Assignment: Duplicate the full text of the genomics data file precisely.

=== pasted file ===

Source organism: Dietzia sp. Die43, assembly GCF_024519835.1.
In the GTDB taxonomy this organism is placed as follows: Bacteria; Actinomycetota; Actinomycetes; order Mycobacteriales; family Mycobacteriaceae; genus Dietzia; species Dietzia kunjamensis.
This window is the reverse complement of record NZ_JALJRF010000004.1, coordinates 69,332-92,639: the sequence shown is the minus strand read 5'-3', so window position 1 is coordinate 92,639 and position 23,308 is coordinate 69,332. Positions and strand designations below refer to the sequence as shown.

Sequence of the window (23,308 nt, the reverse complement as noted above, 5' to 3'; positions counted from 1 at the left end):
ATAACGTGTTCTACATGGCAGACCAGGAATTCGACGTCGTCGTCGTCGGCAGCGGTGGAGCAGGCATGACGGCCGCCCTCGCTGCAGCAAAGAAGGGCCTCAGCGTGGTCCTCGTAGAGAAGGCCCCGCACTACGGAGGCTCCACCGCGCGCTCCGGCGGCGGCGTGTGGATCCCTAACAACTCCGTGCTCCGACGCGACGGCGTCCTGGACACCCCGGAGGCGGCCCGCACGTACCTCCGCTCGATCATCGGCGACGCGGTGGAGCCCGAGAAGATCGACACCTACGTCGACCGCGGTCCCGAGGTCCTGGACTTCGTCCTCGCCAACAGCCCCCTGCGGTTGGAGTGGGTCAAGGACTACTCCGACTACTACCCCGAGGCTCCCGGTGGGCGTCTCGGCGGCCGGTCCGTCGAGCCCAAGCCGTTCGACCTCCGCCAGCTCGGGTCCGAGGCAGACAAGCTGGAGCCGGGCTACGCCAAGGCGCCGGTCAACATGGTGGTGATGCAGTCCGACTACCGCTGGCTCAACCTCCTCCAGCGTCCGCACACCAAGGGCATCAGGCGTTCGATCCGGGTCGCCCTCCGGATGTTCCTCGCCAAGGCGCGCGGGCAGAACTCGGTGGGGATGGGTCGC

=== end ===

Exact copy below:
Source organism: Dietzia sp. Die43, assembly GCF_024519835.1.
In the GTDB taxonomy this organism is placed as follows: Bacteria; Actinomycetota; Actinomycetes; order Mycobacteriales; family Mycobacteriaceae; genus Dietzia; species Dietzia kunjamensis.
This window is the reverse complement of record NZ_JALJRF010000004.1, coordinates 69,332-92,639: the sequence shown is the minus strand read 5'-3', so window position 1 is coordinate 92,639 and position 23,308 is coordinate 69,332. Positions and strand designations below refer to the sequence as shown.

Sequence of the window (23,308 nt, the reverse complement as noted above, 5' to 3'; positions counted from 1 at the left end):
ATAACGTGTTCTACATGGCAGACCAGGAATTCGACGTCGTCGTCGTCGGCAGCGGTGGAGCAGGCATGACGGCCGCCCTCGCTGCAGCAAAGAAGGGCCTCAGCGTGGTCCTCGTAGAGAAGGCCCCGCACTACGGAGGCTCCACCGCGCGCTCCGGCGGCGGCGTGTGGATCCCTAACAACTCCGTGCTCCGACGCGACGGCGTCCTGGACACCCCGGAGGCGGCCCGCACGTACCTCCGCTCGATCATCGGCGACGCGGTGGAGCCCGAGAAGATCGACACCTACGTCGACCGCGGTCCCGAGGTCCTGGACTTCGTCCTCGCCAACAGCCCCCTGCGGTTGGAGTGGGTCAAGGACTACTCCGACTACTACCCCGAGGCTCCCGGTGGGCGTCTCGGCGGCCGGTCCGTCGAGCCCAAGCCGTTCGACCTCCGCCAGCTCGGGTCCGAGGCAGACAAGCTGGAGCCGGGCTACGCCAAGGCGCCGGTCAACATGGTGGTGATGCAGTCCGACTACCGCTGGCTCAACCTCCTCCAGCGTCCGCACACCAAGGGCATCAGGCGTTCGATCCGGGTCGCCCTCCGGATGTTCCTCGCCAAGGCGCGCGGGCAGAACTCGGTGGGGATGGGTCGC